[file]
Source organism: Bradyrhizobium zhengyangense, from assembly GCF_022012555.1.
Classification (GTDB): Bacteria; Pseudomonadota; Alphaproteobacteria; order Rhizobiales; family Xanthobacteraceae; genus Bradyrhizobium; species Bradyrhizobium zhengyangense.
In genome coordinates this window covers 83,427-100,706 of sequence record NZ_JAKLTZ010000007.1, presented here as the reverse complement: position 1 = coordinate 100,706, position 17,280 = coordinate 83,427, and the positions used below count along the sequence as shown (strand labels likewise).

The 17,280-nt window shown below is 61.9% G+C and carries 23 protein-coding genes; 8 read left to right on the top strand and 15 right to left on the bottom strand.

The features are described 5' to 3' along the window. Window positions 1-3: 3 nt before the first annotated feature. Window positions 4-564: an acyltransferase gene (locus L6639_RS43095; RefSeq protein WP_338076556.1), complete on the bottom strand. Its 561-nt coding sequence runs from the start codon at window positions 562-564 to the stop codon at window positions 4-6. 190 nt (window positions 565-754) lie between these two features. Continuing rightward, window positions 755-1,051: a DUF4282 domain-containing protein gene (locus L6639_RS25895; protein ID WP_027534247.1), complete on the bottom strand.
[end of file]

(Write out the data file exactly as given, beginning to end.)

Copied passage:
Source organism: Bradyrhizobium zhengyangense, from assembly GCF_022012555.1.
Classification (GTDB): Bacteria; Pseudomonadota; Alphaproteobacteria; order Rhizobiales; family Xanthobacteraceae; genus Bradyrhizobium; species Bradyrhizobium zhengyangense.
In genome coordinates this window covers 83,427-100,706 of sequence record NZ_JAKLTZ010000007.1, presented here as the reverse complement: position 1 = coordinate 100,706, position 17,280 = coordinate 83,427, and the positions used below count along the sequence as shown (strand labels likewise).

The 17,280-nt window shown below is 61.9% G+C and carries 23 protein-coding genes; 8 read left to right on the top strand and 15 right to left on the bottom strand.

The features are described 5' to 3' along the window. Window positions 1-3: 3 nt before the first annotated feature. Window positions 4-564: an acyltransferase gene (locus L6639_RS43095; RefSeq protein WP_338076556.1), complete on the bottom strand. Its 561-nt coding sequence runs from the start codon at window positions 562-564 to the stop codon at window positions 4-6. 190 nt (window positions 565-754) lie between these two features. Continuing rightward, window positions 755-1,051: a DUF4282 domain-containing protein gene (locus L6639_RS25895; protein ID WP_027534247.1), complete on the bottom strand.